A major change brought by the Affordable Care Act (ACA) is to create an open enrollment period for people to purchase insurance (previously, individual insurance could be sold year-round). Whether you currently have insurance or not, the Open enrollment period allows you to review your current coverage in order to determine if you want to make a change. For first-time buyers of insurance, this gives you the opportunity to search both on and off the health insurance exchanges operated by some states and the Federal government.
Georgia Health Brokers will search for plans both on the Healthcare exchange (sometimes called “marketplace plans”) and directly with the insurance companies (sometimes called “off marketplace plans”). We will explain your options, pros and cons, and work with you to make the best possible choice for your health insurance coverage.
Short-term disability insurance provides monthly payments to help cover expenses if you are so disabled as to not be able to work at your profession. The monthly benefit amounts vary and are usually tagged to your current income. Benefits usually begin about a month after the disability is determined and continue for up to 12 months. This benefit can help you to cover living expenses and other costs during this difficult time. This insurance is available to individuals or as a group benefit offered by employees.
A death or critical illness in the family can sap savings and make day-to-day life more difficult and expensive. There are a couple of ways to lessen these risks:
TERM LIFE INSURANCE
Provides payment of a fixed amount upon the death of the insured person. Some policies also pay a partial benefit upon diagnosis of a critical illness. Amount of the policy premium is based on the dollar amount of the benefit, length of the term, and the person’s age and health. For example a 10-year term life policy for $250,000 would pay that amount if the insured person dies during the 10-year period. After ten years, you must either renew or find a new term policy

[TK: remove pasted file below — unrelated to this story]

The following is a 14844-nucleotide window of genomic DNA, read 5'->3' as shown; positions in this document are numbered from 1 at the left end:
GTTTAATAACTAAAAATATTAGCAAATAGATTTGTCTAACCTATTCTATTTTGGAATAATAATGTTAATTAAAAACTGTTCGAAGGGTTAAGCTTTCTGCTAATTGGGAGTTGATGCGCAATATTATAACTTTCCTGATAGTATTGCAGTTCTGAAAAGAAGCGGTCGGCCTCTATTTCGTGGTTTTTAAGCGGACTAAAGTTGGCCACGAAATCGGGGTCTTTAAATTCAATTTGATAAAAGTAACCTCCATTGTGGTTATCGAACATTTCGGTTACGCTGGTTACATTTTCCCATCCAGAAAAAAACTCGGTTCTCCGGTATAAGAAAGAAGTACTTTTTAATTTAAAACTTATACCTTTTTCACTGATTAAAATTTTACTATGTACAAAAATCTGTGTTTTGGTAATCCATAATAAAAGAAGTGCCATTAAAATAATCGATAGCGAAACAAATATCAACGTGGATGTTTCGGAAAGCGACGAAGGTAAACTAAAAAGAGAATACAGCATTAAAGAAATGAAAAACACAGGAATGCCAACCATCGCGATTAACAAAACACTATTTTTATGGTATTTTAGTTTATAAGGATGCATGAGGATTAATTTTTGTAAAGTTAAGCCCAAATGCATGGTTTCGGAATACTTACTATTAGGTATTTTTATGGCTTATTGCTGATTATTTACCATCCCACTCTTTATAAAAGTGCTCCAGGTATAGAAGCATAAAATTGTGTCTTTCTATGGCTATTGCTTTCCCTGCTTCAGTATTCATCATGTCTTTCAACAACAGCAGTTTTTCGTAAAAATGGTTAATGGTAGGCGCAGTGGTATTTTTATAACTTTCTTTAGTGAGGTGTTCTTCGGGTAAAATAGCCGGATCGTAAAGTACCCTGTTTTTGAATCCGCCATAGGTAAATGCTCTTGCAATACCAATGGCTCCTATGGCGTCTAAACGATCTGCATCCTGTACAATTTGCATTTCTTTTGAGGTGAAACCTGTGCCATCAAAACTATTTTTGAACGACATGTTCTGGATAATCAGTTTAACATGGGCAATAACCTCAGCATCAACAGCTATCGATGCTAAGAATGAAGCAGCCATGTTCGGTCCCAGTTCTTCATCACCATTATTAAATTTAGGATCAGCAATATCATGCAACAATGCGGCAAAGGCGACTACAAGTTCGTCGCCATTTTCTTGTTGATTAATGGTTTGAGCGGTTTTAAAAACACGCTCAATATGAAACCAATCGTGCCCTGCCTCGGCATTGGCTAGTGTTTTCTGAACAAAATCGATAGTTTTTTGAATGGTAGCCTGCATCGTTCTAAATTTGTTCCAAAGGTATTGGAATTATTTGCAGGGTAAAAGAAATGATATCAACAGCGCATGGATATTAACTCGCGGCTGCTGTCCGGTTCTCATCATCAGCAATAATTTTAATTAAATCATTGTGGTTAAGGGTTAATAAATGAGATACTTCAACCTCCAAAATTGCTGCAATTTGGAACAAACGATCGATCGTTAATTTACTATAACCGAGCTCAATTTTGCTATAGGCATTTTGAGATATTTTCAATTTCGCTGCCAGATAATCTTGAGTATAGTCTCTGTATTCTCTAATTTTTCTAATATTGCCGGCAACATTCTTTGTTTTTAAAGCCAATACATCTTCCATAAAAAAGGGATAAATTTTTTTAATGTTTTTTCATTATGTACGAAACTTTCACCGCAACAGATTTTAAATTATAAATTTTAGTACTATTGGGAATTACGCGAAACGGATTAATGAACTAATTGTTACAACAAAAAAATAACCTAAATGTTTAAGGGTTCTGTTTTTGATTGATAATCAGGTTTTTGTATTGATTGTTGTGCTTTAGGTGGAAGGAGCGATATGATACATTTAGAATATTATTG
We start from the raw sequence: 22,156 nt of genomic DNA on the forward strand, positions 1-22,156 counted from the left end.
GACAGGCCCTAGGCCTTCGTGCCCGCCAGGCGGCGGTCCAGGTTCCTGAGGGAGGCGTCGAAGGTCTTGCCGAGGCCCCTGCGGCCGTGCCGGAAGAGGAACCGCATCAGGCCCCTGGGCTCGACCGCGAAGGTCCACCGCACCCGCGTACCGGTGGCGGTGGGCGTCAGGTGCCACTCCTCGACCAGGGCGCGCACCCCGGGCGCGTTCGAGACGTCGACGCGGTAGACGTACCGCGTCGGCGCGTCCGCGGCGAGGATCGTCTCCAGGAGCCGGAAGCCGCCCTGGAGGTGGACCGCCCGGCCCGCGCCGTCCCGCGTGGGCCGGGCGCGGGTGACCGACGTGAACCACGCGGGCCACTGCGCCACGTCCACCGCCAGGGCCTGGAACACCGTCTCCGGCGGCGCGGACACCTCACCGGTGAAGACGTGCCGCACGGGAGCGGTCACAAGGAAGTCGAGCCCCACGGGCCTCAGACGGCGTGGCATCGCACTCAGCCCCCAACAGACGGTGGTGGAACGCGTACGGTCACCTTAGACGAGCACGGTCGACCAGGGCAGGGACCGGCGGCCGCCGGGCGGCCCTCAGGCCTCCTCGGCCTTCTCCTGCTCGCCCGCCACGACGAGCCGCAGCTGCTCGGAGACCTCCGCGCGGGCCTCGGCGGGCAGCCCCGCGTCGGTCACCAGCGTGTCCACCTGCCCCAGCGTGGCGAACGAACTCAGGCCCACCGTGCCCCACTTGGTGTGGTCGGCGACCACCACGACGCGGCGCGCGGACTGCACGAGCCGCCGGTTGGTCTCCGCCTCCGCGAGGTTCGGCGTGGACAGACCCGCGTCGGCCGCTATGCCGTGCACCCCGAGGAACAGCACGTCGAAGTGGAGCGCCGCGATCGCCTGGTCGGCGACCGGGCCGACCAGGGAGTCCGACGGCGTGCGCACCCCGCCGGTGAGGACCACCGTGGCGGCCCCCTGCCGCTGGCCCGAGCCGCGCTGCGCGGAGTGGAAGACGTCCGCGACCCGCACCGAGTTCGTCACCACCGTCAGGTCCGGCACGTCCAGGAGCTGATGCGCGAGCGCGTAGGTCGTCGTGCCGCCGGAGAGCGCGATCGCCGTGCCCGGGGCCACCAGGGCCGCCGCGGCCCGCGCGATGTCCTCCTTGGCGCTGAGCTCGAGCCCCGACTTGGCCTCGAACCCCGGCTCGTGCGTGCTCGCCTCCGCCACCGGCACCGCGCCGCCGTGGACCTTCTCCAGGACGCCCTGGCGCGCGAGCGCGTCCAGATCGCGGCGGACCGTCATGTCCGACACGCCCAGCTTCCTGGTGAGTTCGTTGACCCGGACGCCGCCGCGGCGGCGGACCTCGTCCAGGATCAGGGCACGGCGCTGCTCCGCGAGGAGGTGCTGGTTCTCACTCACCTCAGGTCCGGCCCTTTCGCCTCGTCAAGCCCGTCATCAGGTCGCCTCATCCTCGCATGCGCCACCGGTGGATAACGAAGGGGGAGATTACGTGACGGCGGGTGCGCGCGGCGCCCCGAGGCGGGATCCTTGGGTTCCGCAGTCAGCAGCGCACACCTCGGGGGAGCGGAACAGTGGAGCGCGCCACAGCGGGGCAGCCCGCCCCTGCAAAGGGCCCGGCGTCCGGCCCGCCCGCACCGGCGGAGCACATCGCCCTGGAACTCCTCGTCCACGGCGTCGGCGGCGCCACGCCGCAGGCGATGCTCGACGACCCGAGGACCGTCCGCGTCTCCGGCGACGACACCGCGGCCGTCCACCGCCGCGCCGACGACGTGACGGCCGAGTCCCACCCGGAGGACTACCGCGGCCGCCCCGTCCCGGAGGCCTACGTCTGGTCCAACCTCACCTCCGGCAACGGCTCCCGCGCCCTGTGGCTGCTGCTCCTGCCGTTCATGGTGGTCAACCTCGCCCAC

Example: Dean and his wife Julie have just had a baby. They have a mortgage and do well on their two incomes. If Dean were to die, Julie would have trouble making mortgage payments and caring for their child. Dean purchases a $500,000 life insurance policy for a 15-year term. This will pay Julie and the baby $500,000 for their use as needed.
CRITICAL ILLNESS INSURANCE
Pays a fixed amount of money upon diagnosis of any of the listed critical illnesses. This money can be spent for any kind of expense—not just medical expenses. Policies are for specified dollar amounts.
Example: Ann runs a small business that employs two other people. The business is new and struggling to become profitable. If anything happened to Ann, the business would suffer greatly. Ann purchased a critical illness policy in the amount of $150,000. If diagnosed with one of the critical illnesses, the plan would pay her $150,000 to support herself and the business.
Under the Affordable Care Act (ACA), employers who have 50 or more employees are required to offer health insurance to their employees. Smaller employers (under XXX employees) are not required to provide health insurance. However, if a small employer wishes to undertake group health insurance coverage, there are many plans and insurance companies available to serve these needs.